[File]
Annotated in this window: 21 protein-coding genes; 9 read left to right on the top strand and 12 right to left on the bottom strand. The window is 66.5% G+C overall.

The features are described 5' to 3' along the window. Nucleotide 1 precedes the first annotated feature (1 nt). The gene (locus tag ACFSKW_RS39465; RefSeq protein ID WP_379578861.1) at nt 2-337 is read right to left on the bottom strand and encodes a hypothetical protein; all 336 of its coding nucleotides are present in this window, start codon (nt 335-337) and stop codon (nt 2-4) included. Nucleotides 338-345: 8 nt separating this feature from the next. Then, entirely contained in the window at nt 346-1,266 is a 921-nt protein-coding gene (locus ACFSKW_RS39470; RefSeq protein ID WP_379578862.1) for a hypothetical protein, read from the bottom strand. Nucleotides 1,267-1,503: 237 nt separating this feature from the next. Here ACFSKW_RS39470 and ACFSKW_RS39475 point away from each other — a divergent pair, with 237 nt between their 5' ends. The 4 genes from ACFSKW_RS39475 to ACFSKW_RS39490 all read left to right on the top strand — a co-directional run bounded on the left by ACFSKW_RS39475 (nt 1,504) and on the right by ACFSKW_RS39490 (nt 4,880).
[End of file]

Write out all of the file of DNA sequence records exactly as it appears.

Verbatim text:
Annotated in this window: 21 protein-coding genes; 9 read left to right on the top strand and 12 right to left on the bottom strand. The window is 66.5% G+C overall.

The features are described 5' to 3' along the window. Nucleotide 1 precedes the first annotated feature (1 nt). The gene (locus tag ACFSKW_RS39465; RefSeq protein ID WP_379578861.1) at nt 2-337 is read right to left on the bottom strand and encodes a hypothetical protein; all 336 of its coding nucleotides are present in this window, start codon (nt 335-337) and stop codon (nt 2-4) included. Nucleotides 338-345: 8 nt separating this feature from the next. Then, entirely contained in the window at nt 346-1,266 is a 921-nt protein-coding gene (locus ACFSKW_RS39470; RefSeq protein ID WP_379578862.1) for a hypothetical protein, read from the bottom strand. Nucleotides 1,267-1,503: 237 nt separating this feature from the next. Here ACFSKW_RS39470 and ACFSKW_RS39475 point away from each other — a divergent pair, with 237 nt between their 5' ends. The 4 genes from ACFSKW_RS39475 to ACFSKW_RS39490 all read left to right on the top strand — a co-directional run bounded on the left by ACFSKW_RS39475 (nt 1,504) and on the right by ACFSKW_RS39490 (nt 4,880).